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The Public Pulse: Maintain local control; Stay within the law; Sports attendance

The Public Pulse: Maintain local control; Stay within the law; Sports attendance

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Maintain local control

Our local democracy needs support. The Nebraska Legislature is considering a state bill that would restrict local governments from passing policies that address their communities’ unique needs and concerns.

When state legislators block local authorities from passing their own laws, they silence the voice of the people and rob local democracies of their power to do the job they were elected to do.

Elements of LB 632 has the potential to stifle local public health policies that go far beyond regulating plastic bags and could even impact what communities can do to protect kids from tobacco use and unhealthy foods.

As a cancer caregiver and American Cancer Society Cancer Action Network volunteer, I advocate for public policies to fight cancer and improve public health and this is why I urge our senators to protect the right of local governments to implement policies that will save lives for generations to come.

Rebecca McMahon, Fort Calhoun, Neb.

No room to complain

I would like to thank all the Douglas County corrections officers and Omaha Police Department who have to stay past their normal shift and their families who are expecting their loved ones to come home after their regular shift is over. Amanda Humes and Ben Schacht have publicly complained about their experience at the jail. What did you expect? The jail is not equipped to handle that many people to be processed at once, whether the system was being updated or not.

The employees are doing the best they can, especially for how many overtime hours they are forced to work and the availability of staffing, while you freely enjoyed your constitutional right to protest. If rules are not followed by protesters, expect to be arrested by the police, who need to protect the community and property from unnecessary violence or potential violence.

These guards at Douglas County continuously come to work and are forced to work 16-hour shifts regularly because of understaffing for whatever reason. I’m sorry you were uncomfortable in jail, but remember it is not a country club and you are not the only client.

As far as your COVID exposure — are you kidding me? You decided to join a protest with hundreds of other people side by side. Do not now complain about being next to someone in close proximity in jail. You need to realize the strain you put on the jail system, the overworked guards at DCC, the OPD, the tax budgets of the City of Omaha and Douglas County and the families who miss their loved ones because of your right to protest.

Renee Heisser, Omaha

Stay within the law

Dear protesters: A vast majority of citizens in Omaha and around the country support your right to peacefully protest. The mayor and the police chief of Omaha will also stand behind your right to gather and protest. However, part of the meaning of “peaceful protest” is that the laws of the city, county and state are obeyed.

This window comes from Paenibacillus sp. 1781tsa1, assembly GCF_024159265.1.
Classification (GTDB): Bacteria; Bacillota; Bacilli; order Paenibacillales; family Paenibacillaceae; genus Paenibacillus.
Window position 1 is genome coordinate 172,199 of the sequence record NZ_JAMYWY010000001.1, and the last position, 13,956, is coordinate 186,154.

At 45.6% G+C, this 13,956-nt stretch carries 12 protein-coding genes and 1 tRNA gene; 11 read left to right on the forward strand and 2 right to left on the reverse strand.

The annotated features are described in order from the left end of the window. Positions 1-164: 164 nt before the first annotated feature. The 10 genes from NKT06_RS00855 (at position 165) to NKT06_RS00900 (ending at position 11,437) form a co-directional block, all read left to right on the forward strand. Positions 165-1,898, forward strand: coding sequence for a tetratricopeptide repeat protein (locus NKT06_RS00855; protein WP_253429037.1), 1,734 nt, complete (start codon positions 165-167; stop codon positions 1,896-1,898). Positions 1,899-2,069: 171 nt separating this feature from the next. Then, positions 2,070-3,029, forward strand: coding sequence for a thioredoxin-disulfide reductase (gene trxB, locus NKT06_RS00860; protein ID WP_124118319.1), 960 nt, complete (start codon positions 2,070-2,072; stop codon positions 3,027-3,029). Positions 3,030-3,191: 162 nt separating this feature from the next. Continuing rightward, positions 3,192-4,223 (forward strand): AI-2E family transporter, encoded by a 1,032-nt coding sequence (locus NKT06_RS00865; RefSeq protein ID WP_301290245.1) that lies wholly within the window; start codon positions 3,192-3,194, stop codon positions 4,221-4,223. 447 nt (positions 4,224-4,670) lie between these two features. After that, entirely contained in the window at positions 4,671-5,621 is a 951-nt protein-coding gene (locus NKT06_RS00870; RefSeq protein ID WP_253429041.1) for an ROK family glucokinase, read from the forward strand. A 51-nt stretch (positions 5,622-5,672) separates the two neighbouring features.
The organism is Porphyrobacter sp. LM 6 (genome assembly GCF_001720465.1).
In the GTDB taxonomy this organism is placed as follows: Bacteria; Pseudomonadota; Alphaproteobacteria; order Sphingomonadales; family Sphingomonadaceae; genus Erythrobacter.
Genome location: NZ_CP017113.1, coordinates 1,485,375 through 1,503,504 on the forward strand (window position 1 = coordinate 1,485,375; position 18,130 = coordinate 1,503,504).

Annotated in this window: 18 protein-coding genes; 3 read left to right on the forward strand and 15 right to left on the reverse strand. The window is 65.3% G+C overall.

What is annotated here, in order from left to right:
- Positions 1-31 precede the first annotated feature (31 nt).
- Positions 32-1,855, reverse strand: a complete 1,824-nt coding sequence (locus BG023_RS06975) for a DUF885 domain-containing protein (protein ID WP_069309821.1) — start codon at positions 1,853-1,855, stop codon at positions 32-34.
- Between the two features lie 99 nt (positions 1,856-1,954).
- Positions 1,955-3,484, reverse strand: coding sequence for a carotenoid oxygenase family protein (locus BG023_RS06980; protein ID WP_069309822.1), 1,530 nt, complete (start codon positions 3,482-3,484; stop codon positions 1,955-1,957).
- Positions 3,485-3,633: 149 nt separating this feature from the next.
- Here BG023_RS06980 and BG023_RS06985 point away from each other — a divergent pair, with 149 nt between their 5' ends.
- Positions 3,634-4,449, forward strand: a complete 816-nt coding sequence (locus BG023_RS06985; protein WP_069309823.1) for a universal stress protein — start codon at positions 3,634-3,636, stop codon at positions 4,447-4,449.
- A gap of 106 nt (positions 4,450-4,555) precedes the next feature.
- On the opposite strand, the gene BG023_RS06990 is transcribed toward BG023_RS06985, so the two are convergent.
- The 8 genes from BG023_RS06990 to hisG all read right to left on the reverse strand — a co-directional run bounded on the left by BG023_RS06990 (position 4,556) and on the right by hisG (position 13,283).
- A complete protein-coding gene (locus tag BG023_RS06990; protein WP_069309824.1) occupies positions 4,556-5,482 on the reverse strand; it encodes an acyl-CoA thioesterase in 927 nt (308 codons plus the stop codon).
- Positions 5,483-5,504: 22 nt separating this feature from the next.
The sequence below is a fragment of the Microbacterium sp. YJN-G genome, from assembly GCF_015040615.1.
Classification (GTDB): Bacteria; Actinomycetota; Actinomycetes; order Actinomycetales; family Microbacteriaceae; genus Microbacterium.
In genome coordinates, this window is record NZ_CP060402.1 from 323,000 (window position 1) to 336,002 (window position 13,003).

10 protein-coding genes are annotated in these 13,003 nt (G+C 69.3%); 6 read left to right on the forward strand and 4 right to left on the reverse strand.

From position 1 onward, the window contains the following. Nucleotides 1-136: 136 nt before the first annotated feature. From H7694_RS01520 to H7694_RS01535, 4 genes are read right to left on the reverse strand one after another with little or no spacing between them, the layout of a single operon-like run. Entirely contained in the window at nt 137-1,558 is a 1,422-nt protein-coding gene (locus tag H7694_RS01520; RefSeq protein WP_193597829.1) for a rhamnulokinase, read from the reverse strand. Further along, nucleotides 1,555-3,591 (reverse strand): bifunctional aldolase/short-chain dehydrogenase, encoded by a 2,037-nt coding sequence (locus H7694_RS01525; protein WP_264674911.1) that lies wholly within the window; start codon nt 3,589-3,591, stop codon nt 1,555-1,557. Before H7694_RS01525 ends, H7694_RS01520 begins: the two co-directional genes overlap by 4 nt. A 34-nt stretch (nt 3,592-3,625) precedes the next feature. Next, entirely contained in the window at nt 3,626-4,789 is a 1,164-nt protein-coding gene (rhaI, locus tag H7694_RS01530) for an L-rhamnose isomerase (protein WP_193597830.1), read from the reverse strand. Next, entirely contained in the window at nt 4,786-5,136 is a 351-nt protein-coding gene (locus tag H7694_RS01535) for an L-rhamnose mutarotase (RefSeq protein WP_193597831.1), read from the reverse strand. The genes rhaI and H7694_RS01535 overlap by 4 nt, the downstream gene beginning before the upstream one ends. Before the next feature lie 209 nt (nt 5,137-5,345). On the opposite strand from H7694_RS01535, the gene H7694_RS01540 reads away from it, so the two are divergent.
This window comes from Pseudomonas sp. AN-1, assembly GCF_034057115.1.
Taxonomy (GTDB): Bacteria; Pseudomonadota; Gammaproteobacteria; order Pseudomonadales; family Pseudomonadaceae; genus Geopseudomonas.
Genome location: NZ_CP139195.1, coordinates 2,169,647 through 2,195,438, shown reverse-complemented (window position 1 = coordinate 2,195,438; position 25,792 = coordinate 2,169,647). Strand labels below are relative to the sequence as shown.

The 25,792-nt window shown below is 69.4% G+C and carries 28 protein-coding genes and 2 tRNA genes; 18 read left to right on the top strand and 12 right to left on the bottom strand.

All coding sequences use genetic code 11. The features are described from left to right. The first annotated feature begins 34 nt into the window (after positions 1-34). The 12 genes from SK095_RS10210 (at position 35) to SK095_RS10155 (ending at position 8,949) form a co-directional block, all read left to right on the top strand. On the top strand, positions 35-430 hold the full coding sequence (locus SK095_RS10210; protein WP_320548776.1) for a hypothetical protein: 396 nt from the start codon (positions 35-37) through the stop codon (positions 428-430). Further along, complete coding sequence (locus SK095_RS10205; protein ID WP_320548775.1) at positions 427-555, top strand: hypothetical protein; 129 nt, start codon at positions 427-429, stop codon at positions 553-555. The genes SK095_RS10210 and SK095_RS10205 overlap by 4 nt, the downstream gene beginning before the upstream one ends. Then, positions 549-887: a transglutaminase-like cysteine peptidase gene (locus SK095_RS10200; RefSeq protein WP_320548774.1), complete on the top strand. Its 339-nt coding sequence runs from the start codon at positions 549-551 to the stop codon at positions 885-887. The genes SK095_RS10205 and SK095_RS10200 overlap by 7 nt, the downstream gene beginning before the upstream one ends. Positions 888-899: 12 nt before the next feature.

While you certainly have the right to protest as often and as long as you want, your fellow citizens also have rights, such as freely getting from point A to point B. When protesters take over the streets, that right is denied to everyone else. What if a medical emergency arises? How does the ambulance and medical professionals reach the victim? You are breaking the law when streets are blocked and traffic can no longer navigate. It is a public safety issue. The police made no move to hinder the protest Saturday night until that occurred.

Also posting on social media asking others to join you with a promise of property damage about to be done indicate the intent of criminal activity and force the police to take preventative action. If someone posted they were in route to your house to damage it, wouldn’t you want the police to act to prevent it?

So protest all you, we will support you. Simply stay within the law.

Jeff Miller, Omaha

Unsafe restaurant conditions

When dining out for breakfast last Sunday at a local “First Watch” eating establishment in Omaha, my wife and I) were seated directly across and directly behind other dining patrons (obviously not maintaining six feet social distancing). Similar seating arrangements were evident throughout the establishment.

As we were leaving and paying our bill, we were confined to a small area in front of the establishment with 10 to 12 other people (at least 90% of whom were not wearing masks) waiting to be seated and/or pay their bill.

After paying our bill, I informed them that they were not in compliance with current CDC recommendations and that we would not be returning.

Michael Weaver, M.D., Omaha

Sports attendance

Seeing all the empty Major League Baseball stadiums has me curious why there can’t be some fans in attendance in a limited capacity. If masks and social distancing work like we think they do, then why can’t health measures be put in place to allow families a reprieve from the monotony of 2020?

New local soccer team Union Omaha is leading the way in this effort, allowing fans to attend their inaugural game this Saturday at Werner Park. My family is excited to go, and many others are as well. The majority of these sporting events are at outdoor venues, where the virus is suspected to spread less efficiently.

Let’s take advantage of the summer weather and allow fans the opportunity to attend these games. It may just help everyone’s mental health.

Derek Rayment, Bellevue

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